Review of Beyond Racial Gridlock by George Yancey

If you want to start a dialogue about racism in your church, but are bewildered by the vast amount of material available on the topic, and don’t know where to begin, then I have a simple recommendation for you: start with George Yancey’s book Beyond Racial Gridlock. It is the book that I wish I had read first when, a few years ago, I became serious about acquiring a better understanding of racism and Christianity in America. I would have been so much better equipped to understand where different people were coming from.

There are two features of Yancey’s book that make it stand out. The first is that he explicitly spells out different viewpoints on the topic of racism and discusses their strengths and weaknesses. Too many authors simply come to the table with presuppositions that they do not explicitly state, let alone defend, and they fail to acknowledge that there are others who come to the table with totally different presuppositions that lead them to entirely different conclusions. It is no wonder that we quickly run into gridlock, as Yancey calls it. For example, one of the first issues that Yancey tackles is the definition of racism. He distinguishes between an individualist definition, which “defines racism as something overt that can be done only by one individual to another,” and a structuralist definition, which maintains that “society can perpetuate racism even when individuals in the society do not intend to be racist.” In many conversations about racism, people talk past each other because they employ different definitions of racism without making it clear to the other party what they mean by the term.

The second distinctive feature of Yancey’s approach is that he appeals to the doctrine of human depravity to fashion a uniquely Christian approach to the problem of racism. After laying out four popular models of racial reconciliation, he argues that they are all fundamentally secular, and that transcending their weaknesses requires a deep understanding of the Christian doctrine that we are all sinners. It is worth taking some time to describe Yancey’s four models, because most people I have encountered fit at least approximately into one of these categories (or perhaps straddle two categories).

The first model that Yancey describes he calls colorblindness. To understand the colorblindness model, we have to understand what its ultimate vision is.

The colorblind vision is of a society in which racial features such as skin color and facial structure are no more important than height or hair color. Then there will be no judgments based on race because race will carry no social importance.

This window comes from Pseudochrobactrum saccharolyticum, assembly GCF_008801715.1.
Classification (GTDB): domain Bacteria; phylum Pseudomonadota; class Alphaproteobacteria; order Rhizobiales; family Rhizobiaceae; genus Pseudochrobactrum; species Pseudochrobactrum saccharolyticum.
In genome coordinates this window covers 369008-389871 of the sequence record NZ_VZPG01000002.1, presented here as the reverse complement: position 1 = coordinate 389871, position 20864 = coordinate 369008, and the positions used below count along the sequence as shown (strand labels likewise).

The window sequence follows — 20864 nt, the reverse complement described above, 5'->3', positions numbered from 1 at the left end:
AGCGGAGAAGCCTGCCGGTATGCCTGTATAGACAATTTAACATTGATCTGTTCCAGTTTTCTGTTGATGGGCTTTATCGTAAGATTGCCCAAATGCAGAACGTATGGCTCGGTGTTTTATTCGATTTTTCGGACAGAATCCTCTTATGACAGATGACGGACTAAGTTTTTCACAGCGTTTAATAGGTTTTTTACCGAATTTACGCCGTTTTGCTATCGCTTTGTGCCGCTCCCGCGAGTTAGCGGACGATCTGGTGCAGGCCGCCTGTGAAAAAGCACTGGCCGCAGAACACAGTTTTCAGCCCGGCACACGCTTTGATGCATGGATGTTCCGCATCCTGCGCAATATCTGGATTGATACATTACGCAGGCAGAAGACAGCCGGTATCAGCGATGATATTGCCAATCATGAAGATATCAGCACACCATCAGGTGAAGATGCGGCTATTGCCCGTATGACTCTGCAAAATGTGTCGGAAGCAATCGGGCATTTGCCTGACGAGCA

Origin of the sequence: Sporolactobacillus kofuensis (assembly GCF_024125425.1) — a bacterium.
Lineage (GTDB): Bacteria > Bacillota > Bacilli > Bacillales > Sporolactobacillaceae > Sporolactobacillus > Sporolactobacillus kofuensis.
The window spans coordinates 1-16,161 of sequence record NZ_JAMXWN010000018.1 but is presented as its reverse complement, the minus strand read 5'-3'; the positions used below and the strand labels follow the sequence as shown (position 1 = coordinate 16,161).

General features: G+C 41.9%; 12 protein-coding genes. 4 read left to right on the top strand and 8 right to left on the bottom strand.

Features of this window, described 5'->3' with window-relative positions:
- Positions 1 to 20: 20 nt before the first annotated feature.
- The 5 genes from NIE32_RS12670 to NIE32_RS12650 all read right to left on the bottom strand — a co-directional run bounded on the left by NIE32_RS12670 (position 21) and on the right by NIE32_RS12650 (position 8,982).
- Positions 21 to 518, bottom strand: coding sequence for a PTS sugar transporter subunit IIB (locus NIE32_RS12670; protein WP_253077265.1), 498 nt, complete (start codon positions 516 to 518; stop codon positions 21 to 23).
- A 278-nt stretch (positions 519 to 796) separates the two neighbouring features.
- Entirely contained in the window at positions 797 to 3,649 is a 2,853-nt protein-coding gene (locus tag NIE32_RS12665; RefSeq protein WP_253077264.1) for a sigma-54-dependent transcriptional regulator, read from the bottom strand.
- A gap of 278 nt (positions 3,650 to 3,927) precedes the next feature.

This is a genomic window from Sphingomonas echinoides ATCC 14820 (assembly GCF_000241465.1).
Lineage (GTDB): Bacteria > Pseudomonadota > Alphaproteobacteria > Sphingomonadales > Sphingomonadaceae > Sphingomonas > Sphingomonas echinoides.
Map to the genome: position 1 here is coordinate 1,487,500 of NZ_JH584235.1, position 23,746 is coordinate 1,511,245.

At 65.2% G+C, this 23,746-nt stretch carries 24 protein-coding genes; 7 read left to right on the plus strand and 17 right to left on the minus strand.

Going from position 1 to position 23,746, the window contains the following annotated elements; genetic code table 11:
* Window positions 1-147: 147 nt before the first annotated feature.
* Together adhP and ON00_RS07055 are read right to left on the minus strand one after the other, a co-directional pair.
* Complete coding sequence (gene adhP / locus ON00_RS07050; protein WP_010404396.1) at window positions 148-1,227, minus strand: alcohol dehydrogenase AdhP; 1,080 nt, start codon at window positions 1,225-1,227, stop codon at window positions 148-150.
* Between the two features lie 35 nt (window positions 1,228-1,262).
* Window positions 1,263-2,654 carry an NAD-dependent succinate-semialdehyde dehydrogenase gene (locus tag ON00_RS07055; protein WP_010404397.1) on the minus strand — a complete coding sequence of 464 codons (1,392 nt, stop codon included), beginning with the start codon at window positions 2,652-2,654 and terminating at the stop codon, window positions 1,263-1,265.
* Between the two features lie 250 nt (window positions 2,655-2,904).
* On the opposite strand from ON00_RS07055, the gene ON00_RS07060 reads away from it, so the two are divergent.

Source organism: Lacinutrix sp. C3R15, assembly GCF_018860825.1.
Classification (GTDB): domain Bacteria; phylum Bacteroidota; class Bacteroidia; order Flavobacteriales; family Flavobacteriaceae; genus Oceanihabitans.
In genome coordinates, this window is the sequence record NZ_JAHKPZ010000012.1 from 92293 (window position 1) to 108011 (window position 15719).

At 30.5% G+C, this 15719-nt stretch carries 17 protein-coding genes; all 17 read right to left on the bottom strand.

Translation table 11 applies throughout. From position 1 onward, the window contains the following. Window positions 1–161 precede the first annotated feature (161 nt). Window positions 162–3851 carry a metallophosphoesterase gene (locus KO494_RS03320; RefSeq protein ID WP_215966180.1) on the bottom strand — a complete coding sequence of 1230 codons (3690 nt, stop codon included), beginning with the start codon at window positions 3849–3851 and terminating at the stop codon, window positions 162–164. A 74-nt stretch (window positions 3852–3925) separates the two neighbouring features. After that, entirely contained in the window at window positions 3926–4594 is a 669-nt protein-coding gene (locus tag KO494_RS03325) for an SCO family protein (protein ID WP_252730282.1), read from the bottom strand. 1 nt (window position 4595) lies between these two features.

But how do we get there from here? Advocates of colorblindness typically argue that if our goal is a society in which everyone is treated equally, then we should start by treating everyone equally now. If we postpone equal treatment until some distant utopian future, then that future will never arrive.

Laws concerning racial issues must aim for the completely equal treatment of people of all races. Such equality means that we must outlaw old-fashioned racial discrimination of the Jim Crow type. However, modern efforts to correct the historical effects of Jim Crow must also be curtailed if they include any component specific to one race, because if we emphasize racial issues, then we will continue to have racial problems.

Advocates of colorblindness generally oppose efforts to provide racial minorities with special treatment, referring to such efforts as reverse discrimination. Yancey goes further, and says that colorblindness demands that we ignore racial reality, since even the mere acknowledgment of race contributes to racial strife. In his criticism of colorblindness, Yancey accuses its advocates of “pretending that race no longer matters” and says that “they tend to underestimate the lasting effects of historic racism.” Yancey mentions Dinesh D’Souza, Ward Connerly, and Stephan Thernstrom as examplars of the colorblindness model.

Yancey’s second model is Anglo-conformity. Proponents of Anglo-conformity, such as Daniel P. Moynihan, William J. Wilson, and Jennifer Hochschild, acknowledge that historic racism has placed racial minorities at a disadvantage, and maintain that this disadvantage will not go away just by treating all races equally. Active measures must be taken to redress the imbalance. The goal is to pull minority races out of poverty by having them conform to the practices and culture of the majority.